Finally saw this today, and I liked it quite a bit. Mirren is all that and the bag of proverbial chips, and I appreciated the way she showed nuanced and controlled emotion where a less accomplished actress might simply go for one note stoicism punctuated by a single, actorly break to signal (without conveying) hidden depths.
I did have a reservation, about which I'm struggling.
On the one hand, I felt like the film committed one of my pet peeves, which was too much underlining, underscoring, or repeating that seemed more for the benefit of the easily bored (or less perceptive) than I like. I'm thinking of the first scene with the buck, replete with tears and dialogue (along the lines of "oh you beautiful thing") that was superfluous; the sort of emotionally intrusive musical soundtrack to create the illusion of emotion that one associates with mainstream, commercial film; not one but three expository speeches from Tony Blair--the "when you get it wrong, you get it really wrong" speech to the aide, followed by the speech to the wife, followed by parts of the postscript scene with the queen; not one but three or four cards on the flowers followed by a reference to the cards on the flowers in the postscript exchange.
On the other hand, a part of me said, "This whole film is about making concessions to the hoi poloi, about having to do violence to oneself and one's ideals so that one's meaning can be received more easily (and lazily) by a mass who isn't sufficiently attuned to or appreciative of one's artistry or performance. For that reason, I thought, "well, maybe those scenes are supposed to grate and in doing so to help you forge an emotional connection with the queen from the inside rather than just as an observer.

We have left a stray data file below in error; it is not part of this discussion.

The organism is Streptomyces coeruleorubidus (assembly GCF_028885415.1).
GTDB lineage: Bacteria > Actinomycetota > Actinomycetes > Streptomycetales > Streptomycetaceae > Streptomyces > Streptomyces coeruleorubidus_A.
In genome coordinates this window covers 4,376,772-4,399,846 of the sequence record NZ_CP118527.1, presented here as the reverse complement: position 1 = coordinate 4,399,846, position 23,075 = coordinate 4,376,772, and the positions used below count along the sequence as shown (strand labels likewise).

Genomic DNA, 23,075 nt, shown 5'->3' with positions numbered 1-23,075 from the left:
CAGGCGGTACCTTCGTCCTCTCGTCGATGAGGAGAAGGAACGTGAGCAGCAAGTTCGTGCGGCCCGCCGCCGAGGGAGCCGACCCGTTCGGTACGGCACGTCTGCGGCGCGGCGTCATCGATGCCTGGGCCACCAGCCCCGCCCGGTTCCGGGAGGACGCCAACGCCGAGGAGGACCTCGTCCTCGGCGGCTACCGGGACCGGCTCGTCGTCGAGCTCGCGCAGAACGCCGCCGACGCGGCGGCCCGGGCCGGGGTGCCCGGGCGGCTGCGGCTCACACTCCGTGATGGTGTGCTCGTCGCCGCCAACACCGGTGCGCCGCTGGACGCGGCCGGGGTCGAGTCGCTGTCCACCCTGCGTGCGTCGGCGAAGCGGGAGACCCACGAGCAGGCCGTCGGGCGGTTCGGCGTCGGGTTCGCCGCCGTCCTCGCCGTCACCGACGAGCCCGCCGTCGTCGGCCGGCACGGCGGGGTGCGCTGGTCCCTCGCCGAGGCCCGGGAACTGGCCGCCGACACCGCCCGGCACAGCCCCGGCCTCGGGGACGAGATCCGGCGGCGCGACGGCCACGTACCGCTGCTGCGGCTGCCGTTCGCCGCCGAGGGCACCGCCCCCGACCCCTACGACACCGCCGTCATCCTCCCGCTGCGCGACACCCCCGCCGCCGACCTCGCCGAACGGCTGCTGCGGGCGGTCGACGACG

My wife's response to that comment was, "Well, that's a nifty spin, hopefully if that wasn't the intent, one of the publicists could come up with it in defending the film." I'm slightly less cynical, and have enough reader-response in my blood that if the film works for me on that frequency, it doesn't exactly matter if that was Frear's motivation for crafting it that way. Sometimes there are fortuitous accidents or results, especially in art that is created through a longer process. It may, for example, have been for non-thematic reasons, that we never see the kids directly, but the effect of their omission coupled with all the rhetoric about protecting them and doing what is best for them informed my response to her character that rippled through the other relationships and parts of the film.
Even within that line of thinking, I really disliked the postscript, but I think fading to black after the archival film of Diana looking at the camera after the funeral session would have been construed as too cynical and left me with a sour taste in my mouth.
I thought Alex Jennings gave a nice performance as Charles, too. What a pill. Hard to do that role without making him come across as a blithering idiot and, hence, totally unsympathetic.